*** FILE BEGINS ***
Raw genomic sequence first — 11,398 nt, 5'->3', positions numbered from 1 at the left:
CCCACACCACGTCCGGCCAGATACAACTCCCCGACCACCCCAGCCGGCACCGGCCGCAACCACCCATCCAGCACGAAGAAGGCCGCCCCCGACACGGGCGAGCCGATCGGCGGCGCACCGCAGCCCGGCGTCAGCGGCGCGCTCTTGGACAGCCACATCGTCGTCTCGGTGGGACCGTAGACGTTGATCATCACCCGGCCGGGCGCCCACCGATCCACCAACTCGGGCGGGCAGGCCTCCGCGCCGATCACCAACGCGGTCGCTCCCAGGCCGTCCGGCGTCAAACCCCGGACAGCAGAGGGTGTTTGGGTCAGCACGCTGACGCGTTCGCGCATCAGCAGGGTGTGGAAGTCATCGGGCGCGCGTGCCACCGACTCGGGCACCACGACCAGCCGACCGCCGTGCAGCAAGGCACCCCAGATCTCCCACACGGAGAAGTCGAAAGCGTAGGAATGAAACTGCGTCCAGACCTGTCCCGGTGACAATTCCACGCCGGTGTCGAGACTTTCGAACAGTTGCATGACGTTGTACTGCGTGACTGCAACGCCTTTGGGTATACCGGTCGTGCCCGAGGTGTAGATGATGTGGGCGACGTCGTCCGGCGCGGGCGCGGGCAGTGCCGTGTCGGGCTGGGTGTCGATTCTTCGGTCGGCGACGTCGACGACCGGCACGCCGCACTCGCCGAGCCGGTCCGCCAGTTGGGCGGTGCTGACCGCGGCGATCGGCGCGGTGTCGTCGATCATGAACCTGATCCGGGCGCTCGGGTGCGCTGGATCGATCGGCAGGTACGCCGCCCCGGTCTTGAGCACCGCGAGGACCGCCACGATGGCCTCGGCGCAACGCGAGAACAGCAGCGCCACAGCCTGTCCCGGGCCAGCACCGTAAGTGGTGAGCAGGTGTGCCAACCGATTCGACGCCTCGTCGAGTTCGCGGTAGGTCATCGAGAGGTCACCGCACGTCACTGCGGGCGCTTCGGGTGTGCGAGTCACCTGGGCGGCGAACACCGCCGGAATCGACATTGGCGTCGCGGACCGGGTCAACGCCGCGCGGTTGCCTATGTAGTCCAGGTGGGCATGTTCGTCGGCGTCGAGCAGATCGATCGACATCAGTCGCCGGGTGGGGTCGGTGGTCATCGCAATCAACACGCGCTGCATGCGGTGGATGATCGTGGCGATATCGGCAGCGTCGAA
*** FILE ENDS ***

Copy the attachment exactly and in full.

Raw genomic sequence first — 11,398 nt, 5'->3', positions numbered from 1 at the left:
CCCACACCACGTCCGGCCAGATACAACTCCCCGACCACCCCAGCCGGCACCGGCCGCAACCACCCATCCAGCACGAAGAAGGCCGCCCCCGACACGGGCGAGCCGATCGGCGGCGCACCGCAGCCCGGCGTCAGCGGCGCGCTCTTGGACAGCCACATCGTCGTCTCGGTGGGACCGTAGACGTTGATCATCACCCGGCCGGGCGCCCACCGATCCACCAACTCGGGCGGGCAGGCCTCCGCGCCGATCACCAACGCGGTCGCTCCCAGGCCGTCCGGCGTCAAACCCCGGACAGCAGAGGGTGTTTGGGTCAGCACGCTGACGCGTTCGCGCATCAGCAGGGTGTGGAAGTCATCGGGCGCGCGTGCCACCGACTCGGGCACCACGACCAGCCGACCGCCGTGCAGCAAGGCACCCCAGATCTCCCACACGGAGAAGTCGAAAGCGTAGGAATGAAACTGCGTCCAGACCTGTCCCGGTGACAATTCCACGCCGGTGTCGAGACTTTCGAACAGTTGCATGACGTTGTACTGCGTGACTGCAACGCCTTTGGGTATACCGGTCGTGCCCGAGGTGTAGATGATGTGGGCGACGTCGTCCGGCGCGGGCGCGGGCAGTGCCGTGTCGGGCTGGGTGTCGATTCTTCGGTCGGCGACGTCGACGACCGGCACGCCGCACTCGCCGAGCCGGTCCGCCAGTTGGGCGGTGCTGACCGCGGCGATCGGCGCGGTGTCGTCGATCATGAACCTGATCCGGGCGCTCGGGTGCGCTGGATCGATCGGCAGGTACGCCGCCCCGGTCTTGAGCACCGCGAGGACCGCCACGATGGCCTCGGCGCAACGCGAGAACAGCAGCGCCACAGCCTGTCCCGGGCCAGCACCGTAAGTGGTGAGCAGGTGTGCCAACCGATTCGACGCCTCGTCGAGTTCGCGGTAGGTCATCGAGAGGTCACCGCACGTCACTGCGGGCGCTTCGGGTGTGCGAGTCACCTGGGCGGCGAACACCGCCGGAATCGACATTGGCGTCGCGGACCGGGTCAACGCCGCGCGGTTGCCTATGTAGTCCAGGTGGGCATGTTCGTCGGCGTCGAGCAGATCGATCGACATCAGTCGCCGGGTGGGGTCGGTGGTCATCGCAATCAACACGCGCTGCATGCGGTGGATGATCGTGGCGATATCGGCAGCGTCGAA